PyroGenesis ships first batch of additive manufacturing metal powder to Government body

PyroGenesis, a plasma technology specialist based in Canada, has announced the shipment of its first batch of specialty 3D metal powder to an unknown government entity. PyroGenesis confirmed the order from this body in December 2018, and full details still remain undisclosed.

The powder is to be delivered in several batches, with the shipment schedule subject to control from the government client. It is planned that all shipments will be completed within eight weeks, with follow-on orders expected. Massimo Dattilo, Vice President of PyroGenesis Additive, explains “It is our first volume order for delivery of a 3D powder which is not a titanium alloy, however is reactive.”

“This clearly underscores the versatility of our Plasma Atomization process proving, once again, that it lends itself well to producing best-in-class powders for the Additive Manufacturing industry.”

Producing metal powders with minimal waste

PyroGenesis producing metal powder for use in additive manufacturing using its patented plasma atomization system. The company is one of few metal powder producers that processes materials using the plasma atomization process (PAP), which it originally patented in 1995. 

PyroGenesis’ PAP technology is capable of acutely controlling the particle size distribution of metal powder, allowing the process to produce any size cut with minimal waste. With this capability, PyroGenesis claims PAP can make “small, uniform, fully dense and spherical metal powders that flow like water”.

Currently, PyroGenesis’ standard powder offering covers titanium pure CPTi (grade 1), Ti 6Al-4V (grades 5 and 23), and Inconel, with custom powders available upon request. However it is unknown what type of powder was requested by PyroGenesis’ government client.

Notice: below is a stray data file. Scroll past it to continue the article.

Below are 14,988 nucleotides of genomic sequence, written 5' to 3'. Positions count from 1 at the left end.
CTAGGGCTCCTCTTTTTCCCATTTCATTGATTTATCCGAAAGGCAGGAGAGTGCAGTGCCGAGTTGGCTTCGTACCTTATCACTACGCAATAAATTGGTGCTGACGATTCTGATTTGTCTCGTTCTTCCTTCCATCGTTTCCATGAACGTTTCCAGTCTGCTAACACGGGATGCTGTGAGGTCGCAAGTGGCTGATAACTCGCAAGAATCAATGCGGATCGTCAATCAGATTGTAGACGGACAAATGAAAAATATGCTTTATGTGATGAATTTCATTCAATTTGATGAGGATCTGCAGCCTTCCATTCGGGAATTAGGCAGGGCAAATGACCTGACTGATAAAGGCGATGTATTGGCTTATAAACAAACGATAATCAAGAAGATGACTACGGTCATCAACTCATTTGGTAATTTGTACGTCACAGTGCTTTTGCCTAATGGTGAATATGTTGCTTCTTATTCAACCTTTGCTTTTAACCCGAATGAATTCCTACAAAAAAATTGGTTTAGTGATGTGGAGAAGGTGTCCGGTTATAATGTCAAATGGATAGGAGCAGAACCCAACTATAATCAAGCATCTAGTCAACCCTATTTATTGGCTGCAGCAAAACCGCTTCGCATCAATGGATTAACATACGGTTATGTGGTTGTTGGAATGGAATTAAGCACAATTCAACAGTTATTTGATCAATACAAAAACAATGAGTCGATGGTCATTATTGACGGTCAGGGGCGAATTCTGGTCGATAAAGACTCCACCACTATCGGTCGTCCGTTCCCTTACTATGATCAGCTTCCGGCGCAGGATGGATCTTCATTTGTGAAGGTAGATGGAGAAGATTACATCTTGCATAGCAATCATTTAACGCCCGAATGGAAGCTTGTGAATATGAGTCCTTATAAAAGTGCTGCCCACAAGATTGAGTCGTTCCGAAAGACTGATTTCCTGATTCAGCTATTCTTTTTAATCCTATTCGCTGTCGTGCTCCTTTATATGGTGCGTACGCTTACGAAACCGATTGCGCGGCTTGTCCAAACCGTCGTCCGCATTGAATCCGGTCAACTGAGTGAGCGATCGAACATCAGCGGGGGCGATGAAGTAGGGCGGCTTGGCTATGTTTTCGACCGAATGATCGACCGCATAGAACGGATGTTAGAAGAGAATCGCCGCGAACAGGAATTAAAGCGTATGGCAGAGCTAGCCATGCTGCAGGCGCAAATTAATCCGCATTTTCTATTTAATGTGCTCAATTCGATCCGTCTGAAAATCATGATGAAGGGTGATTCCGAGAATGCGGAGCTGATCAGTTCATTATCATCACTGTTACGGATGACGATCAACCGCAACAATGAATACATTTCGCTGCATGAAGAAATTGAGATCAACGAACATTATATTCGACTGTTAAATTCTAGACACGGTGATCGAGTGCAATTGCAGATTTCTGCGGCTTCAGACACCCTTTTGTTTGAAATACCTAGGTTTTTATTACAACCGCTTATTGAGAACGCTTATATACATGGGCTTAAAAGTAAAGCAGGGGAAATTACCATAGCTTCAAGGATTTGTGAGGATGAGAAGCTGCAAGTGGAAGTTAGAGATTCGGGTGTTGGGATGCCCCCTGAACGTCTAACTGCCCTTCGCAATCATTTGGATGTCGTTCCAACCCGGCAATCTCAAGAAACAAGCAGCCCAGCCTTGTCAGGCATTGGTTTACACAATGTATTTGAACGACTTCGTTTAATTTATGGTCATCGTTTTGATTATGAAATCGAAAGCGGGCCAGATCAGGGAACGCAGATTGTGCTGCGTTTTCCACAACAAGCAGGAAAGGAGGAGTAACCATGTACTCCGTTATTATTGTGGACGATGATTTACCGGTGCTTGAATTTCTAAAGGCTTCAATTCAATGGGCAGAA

“This powder delivery represents another significant milestone for PyroGenesis Additive,” comments Dattilo, referring to the company’s specialist materials division. “We know of no other process which can produce this material better. Of note, this is the first powder produced utilizing the Company’s new plasma-based production process, at a production rate superior to any published plasma atomization process.”

Diagram of the plasma atomization process (PAP) used to make spherical metal powders. Image via PyroGenesis
Diagram of the plasma atomization process (PAP) used to make spherical metal powders. Image via PyroGenesis

Canada’s AM metal powder industry

This latest update from Pyrogenesis adds to a line of recent developments for the company, which is currently amidst an “industrialization plan” toward round-the-clock materials production.

In January 2019 the company a mutually exclusive deal with performance alloy specialist Albert & Duval to establish the production of powdered titanium 3D printer feedstock. In October 2018, the company also opened a new additive manufacturing metal powder production facility to increase its capacity for plasma atomized Ti-6Al-4V, a titanium alloy suited to aerospace and biomedical applications.

Alongside PyroGenesis, Canada’s growing metal powder manufacturing stronghold is also home to GE Additive’s AP&C and Equispheres, both of which have also seen recent advancements. AP&C expanded its operations in Canada in January with an extension to its production capacity at the Saint-Eustache site, after acquiring almost 40,000 m² in land. Equispheres on the other hand received an $8 million investment from early stage and SME financing bank BDC Capital in February 2019.

Metal alloy powder. Photo via PyroGenesis
Metal alloy powder. Photo via PyroGenesis

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Featured image shows SEM image of PyroGenesis’ powders. Image via PyroGenesis.